Hope that helps!
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TheBeast11
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(Original post by jsjsjsjs333)
I struggle to see how pd and current relate, could you please explain?
Ok, so V = IR, where V = potential difference, I = current and R = resistance

If resistance stays constant then as current increases, voltage increases proportionally.

If potential difference increases then current increases.
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FP5
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wat is the definition of an acid (1 mark)
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ThatGuy107
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A switch does not increase resistance. A switch breaks the circuit, so when a switch is open, the circuit is broken and no current flows, but when it is closed, the current can flow. It doesn’t affect resistance at all!
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TheBeast11
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(Original post by FP5)
wat is the definition of an acid (1 mark)
An acid is a substance with a pH less than 7
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ThatGuy107
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Acid: a substance with a pH of less than 7 from which a Hydrogen ion (H+) can dissociate easily (this process is called protonation)
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username3708654
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(Original post by Thomas_Grimes_17)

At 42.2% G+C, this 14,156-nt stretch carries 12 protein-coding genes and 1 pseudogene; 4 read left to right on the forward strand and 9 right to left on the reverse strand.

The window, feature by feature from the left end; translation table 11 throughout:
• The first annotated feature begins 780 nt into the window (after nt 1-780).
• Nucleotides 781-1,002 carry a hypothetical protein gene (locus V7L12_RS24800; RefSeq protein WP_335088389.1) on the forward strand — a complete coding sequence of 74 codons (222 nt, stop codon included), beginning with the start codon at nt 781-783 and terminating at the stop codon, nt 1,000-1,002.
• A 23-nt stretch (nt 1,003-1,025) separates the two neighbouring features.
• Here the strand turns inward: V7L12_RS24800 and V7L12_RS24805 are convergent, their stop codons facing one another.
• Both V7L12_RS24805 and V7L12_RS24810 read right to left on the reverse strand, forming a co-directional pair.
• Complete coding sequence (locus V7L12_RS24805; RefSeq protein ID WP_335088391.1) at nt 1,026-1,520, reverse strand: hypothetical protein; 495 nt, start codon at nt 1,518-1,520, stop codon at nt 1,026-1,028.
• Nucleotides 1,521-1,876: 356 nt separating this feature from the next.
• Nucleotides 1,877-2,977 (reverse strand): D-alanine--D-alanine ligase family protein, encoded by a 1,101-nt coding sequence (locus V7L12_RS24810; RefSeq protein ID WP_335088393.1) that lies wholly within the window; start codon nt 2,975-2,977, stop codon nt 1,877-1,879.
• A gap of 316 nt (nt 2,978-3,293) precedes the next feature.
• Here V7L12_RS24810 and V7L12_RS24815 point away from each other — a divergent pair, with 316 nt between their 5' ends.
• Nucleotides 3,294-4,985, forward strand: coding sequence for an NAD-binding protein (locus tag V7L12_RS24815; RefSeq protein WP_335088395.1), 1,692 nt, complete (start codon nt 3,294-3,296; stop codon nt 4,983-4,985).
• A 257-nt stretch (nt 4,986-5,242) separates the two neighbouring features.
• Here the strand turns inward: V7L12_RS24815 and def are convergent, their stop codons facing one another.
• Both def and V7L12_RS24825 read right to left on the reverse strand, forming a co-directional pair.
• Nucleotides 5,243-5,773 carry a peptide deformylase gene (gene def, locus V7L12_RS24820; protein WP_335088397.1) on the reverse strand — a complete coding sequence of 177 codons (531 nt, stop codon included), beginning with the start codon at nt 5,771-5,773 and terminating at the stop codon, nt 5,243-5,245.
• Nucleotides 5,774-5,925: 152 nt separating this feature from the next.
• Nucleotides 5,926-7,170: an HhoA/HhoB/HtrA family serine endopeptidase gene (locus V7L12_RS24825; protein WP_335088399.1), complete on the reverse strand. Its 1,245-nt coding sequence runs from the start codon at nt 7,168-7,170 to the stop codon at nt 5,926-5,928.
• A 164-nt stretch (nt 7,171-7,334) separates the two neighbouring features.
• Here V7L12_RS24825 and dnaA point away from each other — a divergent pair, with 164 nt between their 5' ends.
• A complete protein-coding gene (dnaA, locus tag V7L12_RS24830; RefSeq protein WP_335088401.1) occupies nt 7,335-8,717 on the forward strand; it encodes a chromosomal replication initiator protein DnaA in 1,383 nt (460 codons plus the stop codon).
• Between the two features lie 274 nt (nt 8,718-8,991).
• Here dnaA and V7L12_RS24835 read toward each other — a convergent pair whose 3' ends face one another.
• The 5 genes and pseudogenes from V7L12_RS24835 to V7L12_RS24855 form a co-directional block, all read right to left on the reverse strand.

So current and pd (voltage) are related by ohms law:
V=IR
This means when resistance is constant, as voltage increases so does the current (it’s actually directly proportional).
Basically think of the pd as the force making the electrons go around the circuit, and the current as how fast the electrons are flowing. If you apply more of the force (pd) which makes the electrons go round the circuit, the electrons will flow faster (current).
So as pd increases the current does.
Hope that helps!
This is so helpful, thank you so much! So, with transformers, is the idea that you increase pd, so the pushing force is more and then they go round slower, but because the pushing force is higher it’s like the same amount of power?
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username3708654
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(Original post by Thomas_Grimes_17)
A switch does not increase resistance. A switch breaks the circuit, so when a switch is open, the circuit is broken and no current flows, but when it is closed, the current can flow. It doesn’t affect resistance at all!
Thank you
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:)Esss:)
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(Original post by Thomas_Grimes_17)
A switch does not increase resistance. A switch breaks the circuit, so when a switch is open, the circuit is broken and no current flows, but when it is closed, the current can flow. It doesn’t affect resistance at all!
relate the differences between isotopes to differences in conventional representations of their identities, charges and masses??
don't even understand what it's asking
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username3708654
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(Original post by TheBeast11)
Ok, so V = IR, where V = potential difference, I = current and R = resistance

If resistance stays constant then as current increases, voltage increases proportionally.

If potential difference increases then current increases.
Thank you